Commodus reign was not simply an adventure in debauchery or personal excess, however. His era may have had the potential to develop into the prosperous age that Commodus so desperately wanted to be associated with. Though there were signs of economic trouble in the form of coin devaluation (reduction in precious metal content), the economy was relatively stable despite the expensive wars of his father’s reign and the excessive taxes that Commodus levied against the wealthy classes (perhaps masking potential economic woes). The Germanics along the Danube frontier, thanks in large part to those wars of Marcus Aurelius, were mostly peaceful. The east was stable and quiet and only the isolated province of Britannia had shown serious signs of unrest, which was brutally suppressed by Ulpius Marcellus. Whether it was because Commodus’ influential mistress Marcia was a Christian or because he had little interest in suppressing its growth, early Christian historian Eusebius claims that Commodus’ reign was one of massive conversions to that rapidly growing religion.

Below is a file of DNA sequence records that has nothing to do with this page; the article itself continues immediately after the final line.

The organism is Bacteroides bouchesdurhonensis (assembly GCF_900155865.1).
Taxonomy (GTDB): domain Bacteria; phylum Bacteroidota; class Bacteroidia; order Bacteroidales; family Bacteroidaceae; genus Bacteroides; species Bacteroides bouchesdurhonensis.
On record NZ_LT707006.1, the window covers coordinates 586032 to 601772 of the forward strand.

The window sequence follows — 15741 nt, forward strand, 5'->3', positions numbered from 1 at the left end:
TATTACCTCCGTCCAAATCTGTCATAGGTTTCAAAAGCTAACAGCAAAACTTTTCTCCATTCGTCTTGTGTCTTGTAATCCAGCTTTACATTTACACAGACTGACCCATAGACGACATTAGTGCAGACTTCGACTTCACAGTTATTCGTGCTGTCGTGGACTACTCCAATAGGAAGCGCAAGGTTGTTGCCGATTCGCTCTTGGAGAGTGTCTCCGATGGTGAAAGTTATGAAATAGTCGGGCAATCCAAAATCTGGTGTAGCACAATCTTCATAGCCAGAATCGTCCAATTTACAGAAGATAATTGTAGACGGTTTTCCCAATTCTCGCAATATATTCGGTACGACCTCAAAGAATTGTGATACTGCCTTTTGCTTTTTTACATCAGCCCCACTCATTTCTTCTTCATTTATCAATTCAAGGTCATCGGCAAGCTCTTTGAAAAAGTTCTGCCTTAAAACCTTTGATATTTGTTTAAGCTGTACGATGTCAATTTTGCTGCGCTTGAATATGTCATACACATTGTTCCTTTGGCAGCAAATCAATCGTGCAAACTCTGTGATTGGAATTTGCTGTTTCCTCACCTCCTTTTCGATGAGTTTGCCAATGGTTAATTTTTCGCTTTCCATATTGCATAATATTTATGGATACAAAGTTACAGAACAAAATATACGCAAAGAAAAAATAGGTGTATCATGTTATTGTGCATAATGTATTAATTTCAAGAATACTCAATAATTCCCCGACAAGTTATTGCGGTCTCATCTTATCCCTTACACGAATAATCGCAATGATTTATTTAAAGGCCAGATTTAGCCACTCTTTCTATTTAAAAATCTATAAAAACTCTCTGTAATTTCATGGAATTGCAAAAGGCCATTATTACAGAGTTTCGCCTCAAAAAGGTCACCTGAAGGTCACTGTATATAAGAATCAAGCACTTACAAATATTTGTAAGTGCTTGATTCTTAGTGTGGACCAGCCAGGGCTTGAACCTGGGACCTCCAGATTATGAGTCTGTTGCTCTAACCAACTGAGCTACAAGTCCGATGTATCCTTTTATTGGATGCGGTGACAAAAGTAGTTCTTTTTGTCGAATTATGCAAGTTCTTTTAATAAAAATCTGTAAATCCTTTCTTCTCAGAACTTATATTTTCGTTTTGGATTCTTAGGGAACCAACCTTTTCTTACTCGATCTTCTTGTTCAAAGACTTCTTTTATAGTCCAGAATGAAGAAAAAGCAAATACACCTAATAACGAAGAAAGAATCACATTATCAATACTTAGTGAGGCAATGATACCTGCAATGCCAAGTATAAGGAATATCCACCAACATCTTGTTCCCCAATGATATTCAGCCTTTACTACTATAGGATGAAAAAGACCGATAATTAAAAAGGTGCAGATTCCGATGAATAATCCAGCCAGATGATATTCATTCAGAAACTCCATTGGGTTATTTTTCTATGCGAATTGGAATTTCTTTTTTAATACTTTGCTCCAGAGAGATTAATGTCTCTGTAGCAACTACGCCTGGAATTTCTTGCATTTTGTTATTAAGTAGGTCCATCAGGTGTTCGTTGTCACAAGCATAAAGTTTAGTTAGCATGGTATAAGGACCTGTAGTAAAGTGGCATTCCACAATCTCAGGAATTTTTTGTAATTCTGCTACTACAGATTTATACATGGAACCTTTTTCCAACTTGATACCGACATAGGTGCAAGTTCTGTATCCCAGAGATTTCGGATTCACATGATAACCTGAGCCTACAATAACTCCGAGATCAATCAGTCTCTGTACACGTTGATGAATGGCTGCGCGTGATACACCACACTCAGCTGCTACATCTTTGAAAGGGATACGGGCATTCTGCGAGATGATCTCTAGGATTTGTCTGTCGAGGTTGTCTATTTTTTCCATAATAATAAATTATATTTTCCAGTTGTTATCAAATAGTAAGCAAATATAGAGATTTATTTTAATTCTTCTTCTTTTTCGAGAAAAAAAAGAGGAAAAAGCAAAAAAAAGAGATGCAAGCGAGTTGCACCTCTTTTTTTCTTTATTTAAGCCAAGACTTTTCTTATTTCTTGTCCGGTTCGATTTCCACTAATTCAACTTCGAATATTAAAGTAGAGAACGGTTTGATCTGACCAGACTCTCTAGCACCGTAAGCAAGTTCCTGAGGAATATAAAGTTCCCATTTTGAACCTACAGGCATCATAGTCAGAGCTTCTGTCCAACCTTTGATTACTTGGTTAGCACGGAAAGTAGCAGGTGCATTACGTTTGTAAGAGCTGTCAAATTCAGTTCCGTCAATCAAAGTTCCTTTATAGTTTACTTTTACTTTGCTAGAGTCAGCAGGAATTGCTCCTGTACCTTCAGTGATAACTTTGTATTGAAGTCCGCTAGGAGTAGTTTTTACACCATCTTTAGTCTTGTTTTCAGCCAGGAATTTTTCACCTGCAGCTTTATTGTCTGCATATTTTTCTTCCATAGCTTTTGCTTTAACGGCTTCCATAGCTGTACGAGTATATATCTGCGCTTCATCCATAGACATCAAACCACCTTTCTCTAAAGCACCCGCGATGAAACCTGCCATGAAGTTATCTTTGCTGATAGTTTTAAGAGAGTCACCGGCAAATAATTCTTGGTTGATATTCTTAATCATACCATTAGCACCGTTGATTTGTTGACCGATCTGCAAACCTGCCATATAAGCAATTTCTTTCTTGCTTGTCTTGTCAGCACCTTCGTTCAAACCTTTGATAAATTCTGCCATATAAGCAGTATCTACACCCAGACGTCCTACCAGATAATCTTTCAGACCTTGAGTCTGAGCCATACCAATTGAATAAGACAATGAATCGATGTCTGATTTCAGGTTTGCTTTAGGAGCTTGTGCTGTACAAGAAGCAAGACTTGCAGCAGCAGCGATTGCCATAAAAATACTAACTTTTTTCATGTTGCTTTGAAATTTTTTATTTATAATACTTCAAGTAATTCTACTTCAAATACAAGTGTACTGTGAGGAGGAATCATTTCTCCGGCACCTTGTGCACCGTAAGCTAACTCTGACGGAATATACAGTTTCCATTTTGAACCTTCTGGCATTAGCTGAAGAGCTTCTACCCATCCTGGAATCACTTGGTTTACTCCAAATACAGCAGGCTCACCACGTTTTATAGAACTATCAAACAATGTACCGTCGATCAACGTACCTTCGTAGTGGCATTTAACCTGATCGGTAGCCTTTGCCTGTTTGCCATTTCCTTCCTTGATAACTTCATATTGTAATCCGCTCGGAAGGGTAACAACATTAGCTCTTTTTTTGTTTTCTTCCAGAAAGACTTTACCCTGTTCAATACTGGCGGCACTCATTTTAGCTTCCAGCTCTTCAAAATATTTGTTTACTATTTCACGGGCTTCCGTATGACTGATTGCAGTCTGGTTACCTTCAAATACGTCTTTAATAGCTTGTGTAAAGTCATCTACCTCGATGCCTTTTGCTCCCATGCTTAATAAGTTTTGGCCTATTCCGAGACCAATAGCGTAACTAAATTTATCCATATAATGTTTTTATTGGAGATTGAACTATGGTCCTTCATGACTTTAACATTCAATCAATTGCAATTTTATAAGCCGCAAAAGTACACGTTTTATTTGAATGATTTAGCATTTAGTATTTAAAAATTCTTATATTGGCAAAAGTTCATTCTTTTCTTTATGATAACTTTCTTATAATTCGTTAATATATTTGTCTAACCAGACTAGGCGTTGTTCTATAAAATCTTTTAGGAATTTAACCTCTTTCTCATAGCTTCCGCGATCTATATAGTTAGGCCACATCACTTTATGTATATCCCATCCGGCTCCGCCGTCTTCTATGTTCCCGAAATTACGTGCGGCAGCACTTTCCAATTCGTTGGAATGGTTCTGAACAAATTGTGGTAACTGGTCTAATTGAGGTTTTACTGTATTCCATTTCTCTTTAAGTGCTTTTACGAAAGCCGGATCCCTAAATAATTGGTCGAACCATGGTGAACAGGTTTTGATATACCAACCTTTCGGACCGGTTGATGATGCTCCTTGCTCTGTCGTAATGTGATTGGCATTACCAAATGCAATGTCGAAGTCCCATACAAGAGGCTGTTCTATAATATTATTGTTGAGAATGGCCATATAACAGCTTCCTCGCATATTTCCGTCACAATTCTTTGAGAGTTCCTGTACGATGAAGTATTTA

Regardless it was not these matters that his contemporary biographers focused on. Many men of rank and importance lost their lives during this period, a clear shift from the more tolerant reigns of Commodus’ immediate predecessors. Though Dio provides more detail than implied, he wrote simply, “I should render my narrative very tedious were I to give a detailed report of all the persons put to death by Commodus, of all those whom he made away with as the result of false accusations or unjustified suspicions or because of their conspicuous wealth, distinguished family, unusual learning, or some other point of excellence.” As opposed to the histories of such emperors as Gaius (Caligula) and Nero, where large portions of biographical information is from second hand accounts, innuendo and perhaps greatly influenced by political factors and propaganda, Dio’s biography of Commodus seems to have been written from first hand personal fear.